Coffee and a Kaweco! 

    As you may have noticed from the first picture’s coffee markings (on mug), I was actually drinking the coffee while taking these shots. The love is real.  The pen is a Kaweco Al-Sport fountain pen with a silver clip.  Continue reading Coffee and a Kaweco! 

Coffee and The Gateway of Tears

Tonight, I am enjoying an espresso shot dosed precisely to fit my latest double-walled glass:    As I prepared it, I thought of how as a grateful coffee drinker, it helps to remember the many journeys coffee took through human history.    In fact, the closest proxy we have to coffee’s earliest adventures -absent major botanical and fossil discoveries to show us the plant  progenitor of coffee- is the history of the Yemeni and Ethiopian people. They are important because Ethiopia is credited with discovering coffee, while Yemen is known for propagating its cultivation and use.Here are some interesting facts: … Continue reading Coffee and The Gateway of Tears

Coffee and Notebooks! 

I picked up a few lovely notebooks yesterday and I wanted to show them to you all– while enjoying a cup of coffee of course.          Fortunately for me, these notebooks also fit perfectly into the journal jacket I use everyday:      The paper proved excellent for writing (and drawing if that’s your thing). I chose blank cream paper as it works very well with the walnut ink I use:   Thanks for stopping by. Here’s a parting shot:     May your week be filled with joy, and remember to have a cup of good … Continue reading Coffee and Notebooks!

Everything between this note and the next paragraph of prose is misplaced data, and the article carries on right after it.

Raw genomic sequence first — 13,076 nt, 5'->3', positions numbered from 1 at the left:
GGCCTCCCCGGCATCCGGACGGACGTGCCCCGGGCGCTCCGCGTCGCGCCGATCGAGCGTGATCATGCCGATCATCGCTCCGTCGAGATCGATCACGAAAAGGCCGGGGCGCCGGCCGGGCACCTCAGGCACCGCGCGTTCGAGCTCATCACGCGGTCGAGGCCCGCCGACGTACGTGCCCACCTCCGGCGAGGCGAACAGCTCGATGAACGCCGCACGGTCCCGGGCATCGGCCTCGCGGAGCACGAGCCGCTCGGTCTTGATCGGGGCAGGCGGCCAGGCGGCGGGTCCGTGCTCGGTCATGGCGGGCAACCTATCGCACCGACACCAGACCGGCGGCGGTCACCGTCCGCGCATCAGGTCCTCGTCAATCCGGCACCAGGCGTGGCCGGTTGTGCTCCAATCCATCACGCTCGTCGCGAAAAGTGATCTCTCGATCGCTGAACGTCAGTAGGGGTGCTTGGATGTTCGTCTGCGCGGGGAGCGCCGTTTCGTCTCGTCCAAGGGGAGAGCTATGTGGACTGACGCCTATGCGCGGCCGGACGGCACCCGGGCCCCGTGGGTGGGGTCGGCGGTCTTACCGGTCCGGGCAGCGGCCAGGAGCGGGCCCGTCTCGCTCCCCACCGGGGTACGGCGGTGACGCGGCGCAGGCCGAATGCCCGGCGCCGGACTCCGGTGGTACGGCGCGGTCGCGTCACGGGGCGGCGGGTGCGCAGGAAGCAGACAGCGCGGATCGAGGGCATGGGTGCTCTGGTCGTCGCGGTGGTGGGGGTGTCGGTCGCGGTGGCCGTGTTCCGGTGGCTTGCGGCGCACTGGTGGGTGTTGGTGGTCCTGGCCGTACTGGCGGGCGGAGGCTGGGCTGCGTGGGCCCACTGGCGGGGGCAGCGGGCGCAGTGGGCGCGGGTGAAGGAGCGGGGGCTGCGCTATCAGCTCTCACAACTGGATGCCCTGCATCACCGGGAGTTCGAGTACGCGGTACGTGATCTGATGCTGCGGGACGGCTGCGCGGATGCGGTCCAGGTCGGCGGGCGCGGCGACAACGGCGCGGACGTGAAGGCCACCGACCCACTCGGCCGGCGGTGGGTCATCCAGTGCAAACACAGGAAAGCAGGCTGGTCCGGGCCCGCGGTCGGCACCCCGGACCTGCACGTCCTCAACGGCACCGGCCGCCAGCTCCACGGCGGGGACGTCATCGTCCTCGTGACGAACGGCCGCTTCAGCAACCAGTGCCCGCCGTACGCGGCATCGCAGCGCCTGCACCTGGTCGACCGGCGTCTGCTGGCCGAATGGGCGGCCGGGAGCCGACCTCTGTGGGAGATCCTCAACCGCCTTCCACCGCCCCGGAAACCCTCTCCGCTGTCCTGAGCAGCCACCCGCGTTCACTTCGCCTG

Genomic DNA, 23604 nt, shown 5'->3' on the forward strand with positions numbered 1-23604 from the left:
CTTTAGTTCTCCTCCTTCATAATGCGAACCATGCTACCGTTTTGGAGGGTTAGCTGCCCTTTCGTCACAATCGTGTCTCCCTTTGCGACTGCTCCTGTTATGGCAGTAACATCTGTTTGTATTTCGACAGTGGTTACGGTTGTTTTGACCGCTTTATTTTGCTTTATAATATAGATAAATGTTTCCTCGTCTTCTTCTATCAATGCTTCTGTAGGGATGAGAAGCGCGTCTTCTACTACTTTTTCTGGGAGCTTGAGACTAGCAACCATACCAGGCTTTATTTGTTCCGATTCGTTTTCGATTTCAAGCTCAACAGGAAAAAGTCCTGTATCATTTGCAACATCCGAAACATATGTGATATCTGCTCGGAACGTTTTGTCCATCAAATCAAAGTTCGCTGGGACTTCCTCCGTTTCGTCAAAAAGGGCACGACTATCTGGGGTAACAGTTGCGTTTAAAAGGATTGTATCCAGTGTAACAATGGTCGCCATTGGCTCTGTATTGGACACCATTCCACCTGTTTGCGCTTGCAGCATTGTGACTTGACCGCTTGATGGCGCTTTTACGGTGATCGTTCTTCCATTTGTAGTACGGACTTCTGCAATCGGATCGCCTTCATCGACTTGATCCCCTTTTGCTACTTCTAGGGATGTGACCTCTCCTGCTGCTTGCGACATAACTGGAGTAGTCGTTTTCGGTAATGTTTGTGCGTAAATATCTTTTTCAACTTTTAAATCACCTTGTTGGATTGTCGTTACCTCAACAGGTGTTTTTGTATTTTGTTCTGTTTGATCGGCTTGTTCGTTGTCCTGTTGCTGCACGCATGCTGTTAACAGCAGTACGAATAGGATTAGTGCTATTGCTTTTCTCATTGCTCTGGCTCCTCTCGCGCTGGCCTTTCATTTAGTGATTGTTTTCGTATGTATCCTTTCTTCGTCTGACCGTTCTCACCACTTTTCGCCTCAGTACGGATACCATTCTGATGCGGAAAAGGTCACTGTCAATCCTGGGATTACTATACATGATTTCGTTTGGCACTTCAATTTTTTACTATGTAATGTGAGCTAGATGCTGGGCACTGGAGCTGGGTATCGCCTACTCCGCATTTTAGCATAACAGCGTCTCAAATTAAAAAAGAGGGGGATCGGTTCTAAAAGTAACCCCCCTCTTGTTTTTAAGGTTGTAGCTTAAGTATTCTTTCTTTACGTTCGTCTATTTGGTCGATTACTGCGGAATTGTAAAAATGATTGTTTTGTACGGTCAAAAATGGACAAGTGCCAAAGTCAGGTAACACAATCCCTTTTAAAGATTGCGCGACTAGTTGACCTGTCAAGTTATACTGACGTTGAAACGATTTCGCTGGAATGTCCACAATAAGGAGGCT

Coffee and Its Origins

Article and Photos by Lawrence Aritao. Also available on Medium via http://bit.ly/2VMR4jl. Even in legends, the beloved coffee plant, whose cherry yields two opposing beans, lends itself to two storylines. An ancient kingdom named Abyssinia once ruled the land we now call Ethiopia. Abyssinia also ruled part of Eritrea, and at one point, even Yemen. In this kingdom grew the plant which gave coffee to the world. Where, precisely, did coffee originate? Historical and botanical texts tell us that the coffee plant first took root in fertile Ethiopia. However, a minority report in W. Ukers’ All About Coffee says that the plant … Continue reading Coffee and Its Origins